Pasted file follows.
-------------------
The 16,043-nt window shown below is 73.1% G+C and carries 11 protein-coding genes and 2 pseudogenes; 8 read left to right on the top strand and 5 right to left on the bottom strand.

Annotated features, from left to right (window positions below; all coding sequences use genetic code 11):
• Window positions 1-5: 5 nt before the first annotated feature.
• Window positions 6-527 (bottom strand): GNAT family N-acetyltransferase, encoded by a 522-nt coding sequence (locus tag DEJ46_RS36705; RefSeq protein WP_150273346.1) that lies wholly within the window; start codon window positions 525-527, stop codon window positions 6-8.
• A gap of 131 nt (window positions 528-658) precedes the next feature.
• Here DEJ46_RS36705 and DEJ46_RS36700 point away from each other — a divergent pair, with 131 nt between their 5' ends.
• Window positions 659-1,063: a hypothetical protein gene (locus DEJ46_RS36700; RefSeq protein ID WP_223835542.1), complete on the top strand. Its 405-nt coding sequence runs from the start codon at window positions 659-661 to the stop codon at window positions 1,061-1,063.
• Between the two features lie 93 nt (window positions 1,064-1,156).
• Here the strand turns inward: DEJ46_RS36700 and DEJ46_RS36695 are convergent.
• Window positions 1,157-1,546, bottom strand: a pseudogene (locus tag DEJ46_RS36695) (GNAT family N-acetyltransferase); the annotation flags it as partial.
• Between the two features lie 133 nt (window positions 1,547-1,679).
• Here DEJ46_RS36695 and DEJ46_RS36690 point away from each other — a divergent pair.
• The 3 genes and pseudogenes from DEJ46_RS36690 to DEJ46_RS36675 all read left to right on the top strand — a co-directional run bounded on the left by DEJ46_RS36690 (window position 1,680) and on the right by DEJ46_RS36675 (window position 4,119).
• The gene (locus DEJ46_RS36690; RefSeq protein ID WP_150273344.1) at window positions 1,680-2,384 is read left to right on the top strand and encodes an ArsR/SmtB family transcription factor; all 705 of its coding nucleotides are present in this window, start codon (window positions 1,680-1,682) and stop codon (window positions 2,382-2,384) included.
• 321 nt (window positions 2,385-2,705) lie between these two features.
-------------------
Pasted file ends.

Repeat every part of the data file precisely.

The 16,043-nt window shown below is 73.1% G+C and carries 11 protein-coding genes and 2 pseudogenes; 8 read left to right on the top strand and 5 right to left on the bottom strand.

Annotated features, from left to right (window positions below; all coding sequences use genetic code 11):
• Window positions 1-5: 5 nt before the first annotated feature.
• Window positions 6-527 (bottom strand): GNAT family N-acetyltransferase, encoded by a 522-nt coding sequence (locus tag DEJ46_RS36705; RefSeq protein WP_150273346.1) that lies wholly within the window; start codon window positions 525-527, stop codon window positions 6-8.
• A gap of 131 nt (window positions 528-658) precedes the next feature.
• Here DEJ46_RS36705 and DEJ46_RS36700 point away from each other — a divergent pair, with 131 nt between their 5' ends.
• Window positions 659-1,063: a hypothetical protein gene (locus DEJ46_RS36700; RefSeq protein ID WP_223835542.1), complete on the top strand. Its 405-nt coding sequence runs from the start codon at window positions 659-661 to the stop codon at window positions 1,061-1,063.
• Between the two features lie 93 nt (window positions 1,064-1,156).
• Here the strand turns inward: DEJ46_RS36700 and DEJ46_RS36695 are convergent.
• Window positions 1,157-1,546, bottom strand: a pseudogene (locus tag DEJ46_RS36695) (GNAT family N-acetyltransferase); the annotation flags it as partial.
• Between the two features lie 133 nt (window positions 1,547-1,679).
• Here DEJ46_RS36695 and DEJ46_RS36690 point away from each other — a divergent pair.
• The 3 genes and pseudogenes from DEJ46_RS36690 to DEJ46_RS36675 all read left to right on the top strand — a co-directional run bounded on the left by DEJ46_RS36690 (window position 1,680) and on the right by DEJ46_RS36675 (window position 4,119).
• The gene (locus DEJ46_RS36690; RefSeq protein ID WP_150273344.1) at window positions 1,680-2,384 is read left to right on the top strand and encodes an ArsR/SmtB family transcription factor; all 705 of its coding nucleotides are present in this window, start codon (window positions 1,680-1,682) and stop codon (window positions 2,382-2,384) included.
• 321 nt (window positions 2,385-2,705) lie between these two features.